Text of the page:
The Mosquito Guy
The Mosquito Guy
Westminster alum seeks to understand Zika virus
by Anidhya Jamwal (’17)
As concern over the Zika virus grows, researchers are becoming increasingly interested in the carrier of the disease: the mosquito. Westminster graduate Chris Roundy (’11) is one of the researchers studying how the virus spreads through the mosquito’s body and responds to factors within the mosquito. “It is through manipulation of these factors that Zika could eventually be combatted,” Chris remarks.
His fascination with mosquitoes and widespread outbreak of a disease developed when he spent a summer in Uganda studying malaria prevention under public health professor Dr. Han Kim. “That was my first introduction to working with mosquitoes as vectors. I took a lot of upper division biology and public-health courses, which continued to show me I was very interested in diseases and their transmission at the public-health level.”
A third-year PhD student at the University of Texas Medical Branch (UTMB), Chris’s involvement in the research of Zika virus springs from striving to understand the dynamics that lead to the outbreak of a disease. This interest also served as an impetus for him to minor in public health at Westminster. “Dr. Kim really encouraged me to consider research that went beyond the bench and to think about research and disease dynamics at a population level,” says Chris.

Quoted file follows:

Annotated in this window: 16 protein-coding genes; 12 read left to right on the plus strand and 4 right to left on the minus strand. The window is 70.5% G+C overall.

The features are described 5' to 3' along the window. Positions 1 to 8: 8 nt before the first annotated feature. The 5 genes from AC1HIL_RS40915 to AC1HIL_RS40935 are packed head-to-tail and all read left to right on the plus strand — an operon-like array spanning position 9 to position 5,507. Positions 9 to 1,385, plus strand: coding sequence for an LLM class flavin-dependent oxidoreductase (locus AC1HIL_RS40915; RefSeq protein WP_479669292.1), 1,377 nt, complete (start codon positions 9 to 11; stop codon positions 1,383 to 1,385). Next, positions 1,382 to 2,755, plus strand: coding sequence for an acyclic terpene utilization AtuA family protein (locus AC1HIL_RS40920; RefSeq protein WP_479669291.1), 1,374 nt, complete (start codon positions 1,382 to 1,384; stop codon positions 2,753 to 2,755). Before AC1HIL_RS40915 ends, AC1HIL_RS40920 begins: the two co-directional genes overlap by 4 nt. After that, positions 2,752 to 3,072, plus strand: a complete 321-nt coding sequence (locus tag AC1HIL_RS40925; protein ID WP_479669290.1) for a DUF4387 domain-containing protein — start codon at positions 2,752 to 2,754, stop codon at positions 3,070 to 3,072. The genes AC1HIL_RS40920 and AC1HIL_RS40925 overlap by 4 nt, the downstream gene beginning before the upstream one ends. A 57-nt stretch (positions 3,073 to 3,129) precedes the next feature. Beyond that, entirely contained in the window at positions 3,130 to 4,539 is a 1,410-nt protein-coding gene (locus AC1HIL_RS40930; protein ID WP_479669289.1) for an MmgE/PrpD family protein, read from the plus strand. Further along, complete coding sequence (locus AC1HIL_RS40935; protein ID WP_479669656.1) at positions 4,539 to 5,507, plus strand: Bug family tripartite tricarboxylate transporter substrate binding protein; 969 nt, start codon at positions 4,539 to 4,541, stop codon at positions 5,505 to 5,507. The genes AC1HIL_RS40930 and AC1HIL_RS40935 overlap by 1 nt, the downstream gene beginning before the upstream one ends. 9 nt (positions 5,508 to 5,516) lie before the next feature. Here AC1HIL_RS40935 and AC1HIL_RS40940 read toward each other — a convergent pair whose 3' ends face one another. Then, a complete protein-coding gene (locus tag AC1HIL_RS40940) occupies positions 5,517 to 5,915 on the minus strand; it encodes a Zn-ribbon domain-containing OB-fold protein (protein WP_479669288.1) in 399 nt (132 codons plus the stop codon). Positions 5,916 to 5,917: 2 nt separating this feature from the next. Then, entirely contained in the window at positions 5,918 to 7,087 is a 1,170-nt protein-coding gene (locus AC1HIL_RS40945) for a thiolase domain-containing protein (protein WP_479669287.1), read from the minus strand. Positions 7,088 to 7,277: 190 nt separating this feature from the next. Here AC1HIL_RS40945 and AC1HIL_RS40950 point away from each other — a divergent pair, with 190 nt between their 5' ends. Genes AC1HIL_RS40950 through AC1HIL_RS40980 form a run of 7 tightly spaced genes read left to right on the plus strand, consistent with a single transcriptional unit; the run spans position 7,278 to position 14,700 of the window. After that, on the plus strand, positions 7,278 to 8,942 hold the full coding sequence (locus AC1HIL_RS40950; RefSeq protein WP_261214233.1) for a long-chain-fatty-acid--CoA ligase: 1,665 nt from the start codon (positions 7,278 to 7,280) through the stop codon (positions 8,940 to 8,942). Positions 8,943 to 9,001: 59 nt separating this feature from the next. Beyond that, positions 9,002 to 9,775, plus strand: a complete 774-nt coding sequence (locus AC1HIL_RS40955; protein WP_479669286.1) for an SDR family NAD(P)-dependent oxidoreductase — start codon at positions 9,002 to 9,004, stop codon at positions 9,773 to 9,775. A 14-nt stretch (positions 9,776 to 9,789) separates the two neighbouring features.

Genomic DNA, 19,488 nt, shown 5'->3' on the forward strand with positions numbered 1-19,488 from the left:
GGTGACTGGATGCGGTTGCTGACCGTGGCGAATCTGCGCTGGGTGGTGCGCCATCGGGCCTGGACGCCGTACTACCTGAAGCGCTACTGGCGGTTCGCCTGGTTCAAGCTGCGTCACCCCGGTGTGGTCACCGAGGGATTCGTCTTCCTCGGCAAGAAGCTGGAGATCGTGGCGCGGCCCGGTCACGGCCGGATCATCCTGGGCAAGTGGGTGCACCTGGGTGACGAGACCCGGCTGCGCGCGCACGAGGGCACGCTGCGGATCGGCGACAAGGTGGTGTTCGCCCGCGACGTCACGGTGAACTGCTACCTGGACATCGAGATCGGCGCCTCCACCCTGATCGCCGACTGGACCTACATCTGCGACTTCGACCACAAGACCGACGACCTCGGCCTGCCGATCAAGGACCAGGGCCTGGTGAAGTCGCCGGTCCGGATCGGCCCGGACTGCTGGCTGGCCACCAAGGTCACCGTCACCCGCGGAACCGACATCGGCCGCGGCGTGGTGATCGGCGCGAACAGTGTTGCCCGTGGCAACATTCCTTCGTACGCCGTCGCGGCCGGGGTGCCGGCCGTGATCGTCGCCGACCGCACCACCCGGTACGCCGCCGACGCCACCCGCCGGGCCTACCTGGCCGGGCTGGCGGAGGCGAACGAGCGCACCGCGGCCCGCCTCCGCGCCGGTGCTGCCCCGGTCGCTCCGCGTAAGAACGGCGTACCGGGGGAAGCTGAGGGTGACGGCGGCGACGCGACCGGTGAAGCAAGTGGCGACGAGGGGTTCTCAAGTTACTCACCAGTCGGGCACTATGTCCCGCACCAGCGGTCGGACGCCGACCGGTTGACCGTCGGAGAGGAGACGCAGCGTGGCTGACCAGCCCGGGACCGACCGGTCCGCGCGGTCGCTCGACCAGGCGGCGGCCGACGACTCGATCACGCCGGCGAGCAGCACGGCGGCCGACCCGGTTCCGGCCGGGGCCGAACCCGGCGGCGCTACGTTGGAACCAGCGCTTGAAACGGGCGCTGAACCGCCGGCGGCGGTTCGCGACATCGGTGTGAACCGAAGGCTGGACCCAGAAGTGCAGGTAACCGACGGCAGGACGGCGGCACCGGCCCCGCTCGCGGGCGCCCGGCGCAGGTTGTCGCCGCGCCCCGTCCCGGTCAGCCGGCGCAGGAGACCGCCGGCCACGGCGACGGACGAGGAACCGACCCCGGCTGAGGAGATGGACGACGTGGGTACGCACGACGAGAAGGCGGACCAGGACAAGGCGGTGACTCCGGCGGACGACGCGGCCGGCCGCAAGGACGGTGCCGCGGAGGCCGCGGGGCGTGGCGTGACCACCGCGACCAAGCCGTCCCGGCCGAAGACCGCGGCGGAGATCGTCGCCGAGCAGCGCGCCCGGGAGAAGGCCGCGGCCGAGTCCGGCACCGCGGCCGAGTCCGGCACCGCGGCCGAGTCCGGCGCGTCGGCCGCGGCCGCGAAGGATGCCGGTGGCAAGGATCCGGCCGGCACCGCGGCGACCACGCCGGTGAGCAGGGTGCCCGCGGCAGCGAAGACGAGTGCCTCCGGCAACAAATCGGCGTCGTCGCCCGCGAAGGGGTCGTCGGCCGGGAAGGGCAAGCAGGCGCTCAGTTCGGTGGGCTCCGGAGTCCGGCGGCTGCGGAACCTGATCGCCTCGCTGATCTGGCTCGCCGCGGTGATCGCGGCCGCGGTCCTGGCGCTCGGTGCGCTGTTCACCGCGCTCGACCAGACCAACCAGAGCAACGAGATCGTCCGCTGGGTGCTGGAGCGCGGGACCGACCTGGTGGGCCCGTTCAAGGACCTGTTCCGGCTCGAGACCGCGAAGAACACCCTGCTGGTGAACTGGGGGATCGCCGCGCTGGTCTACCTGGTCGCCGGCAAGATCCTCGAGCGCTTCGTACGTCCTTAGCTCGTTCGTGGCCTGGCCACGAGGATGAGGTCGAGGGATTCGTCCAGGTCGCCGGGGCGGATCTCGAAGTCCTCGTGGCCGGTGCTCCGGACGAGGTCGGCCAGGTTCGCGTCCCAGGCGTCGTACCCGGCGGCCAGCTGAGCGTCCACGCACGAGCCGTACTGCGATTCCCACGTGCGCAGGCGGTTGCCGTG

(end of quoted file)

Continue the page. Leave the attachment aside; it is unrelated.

Although a majority of Chris’s time is consumed by research, he still ties all of his work to how it fits in the bigger picture. “To me, it is very important to know how the work I’m doing relates to the global transmission of these diseases and, eventually, how this work will benefit the people affected. These ideas were instilled in me by Dr. Kim,” Chris says.
At UTMB, Chris’s work as a research student is split between spending time in the insectary and doing fieldwork in Brazil. “In the insectary, I collect the saliva and tissues of the mosquitoes in order to determine the rates at which the mosquitoes transmit the virus and if any other factors within the mosquito aid in such transmission. In the field, I study how mosquitoes behave in their own local environment and then align the lab findings to see how external factors—as well as genetics of a mosquito—play a role in the transmission of the virus,” he says.
Chris’s most current research has shown that the Zika virus circulating within the Americas has not adapted itself for better transmission by Aedes aegypti, a common mosquito throughout the region.
About the Westminster Review
The Westminster Review is Westminster University’s bi-annual alumni magazine that is distributed to alumni and community members. Each issue aims to keep alumni updated on campus current events and highlights the accomplishments of current students, professors, and Westminster alum.